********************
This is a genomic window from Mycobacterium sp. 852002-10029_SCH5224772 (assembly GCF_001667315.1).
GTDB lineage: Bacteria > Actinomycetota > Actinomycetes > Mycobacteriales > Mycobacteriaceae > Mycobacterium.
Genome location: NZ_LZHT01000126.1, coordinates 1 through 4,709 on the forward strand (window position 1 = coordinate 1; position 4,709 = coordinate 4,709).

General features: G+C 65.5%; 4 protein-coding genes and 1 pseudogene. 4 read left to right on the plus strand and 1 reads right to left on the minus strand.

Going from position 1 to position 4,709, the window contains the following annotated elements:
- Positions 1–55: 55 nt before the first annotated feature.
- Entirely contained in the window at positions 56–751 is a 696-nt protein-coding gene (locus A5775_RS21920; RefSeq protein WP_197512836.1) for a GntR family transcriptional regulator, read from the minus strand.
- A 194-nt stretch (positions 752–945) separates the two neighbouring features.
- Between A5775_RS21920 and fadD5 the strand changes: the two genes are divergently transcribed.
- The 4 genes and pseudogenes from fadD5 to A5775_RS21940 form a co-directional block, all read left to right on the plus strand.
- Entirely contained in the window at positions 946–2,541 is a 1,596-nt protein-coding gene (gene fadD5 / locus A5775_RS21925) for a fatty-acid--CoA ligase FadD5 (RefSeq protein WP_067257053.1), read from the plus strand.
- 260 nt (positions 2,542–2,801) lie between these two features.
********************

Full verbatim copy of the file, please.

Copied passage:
This is a genomic window from Mycobacterium sp. 852002-10029_SCH5224772 (assembly GCF_001667315.1).
GTDB lineage: Bacteria > Actinomycetota > Actinomycetes > Mycobacteriales > Mycobacteriaceae > Mycobacterium.
Genome location: NZ_LZHT01000126.1, coordinates 1 through 4,709 on the forward strand (window position 1 = coordinate 1; position 4,709 = coordinate 4,709).

General features: G+C 65.5%; 4 protein-coding genes and 1 pseudogene. 4 read left to right on the plus strand and 1 reads right to left on the minus strand.

Going from position 1 to position 4,709, the window contains the following annotated elements:
- Positions 1–55: 55 nt before the first annotated feature.
- Entirely contained in the window at positions 56–751 is a 696-nt protein-coding gene (locus A5775_RS21920; RefSeq protein WP_197512836.1) for a GntR family transcriptional regulator, read from the minus strand.
- A 194-nt stretch (positions 752–945) separates the two neighbouring features.
- Between A5775_RS21920 and fadD5 the strand changes: the two genes are divergently transcribed.
- The 4 genes and pseudogenes from fadD5 to A5775_RS21940 form a co-directional block, all read left to right on the plus strand.
- Entirely contained in the window at positions 946–2,541 is a 1,596-nt protein-coding gene (gene fadD5 / locus A5775_RS21925) for a fatty-acid--CoA ligase FadD5 (RefSeq protein WP_067257053.1), read from the plus strand.
- 260 nt (positions 2,542–2,801) lie between these two features.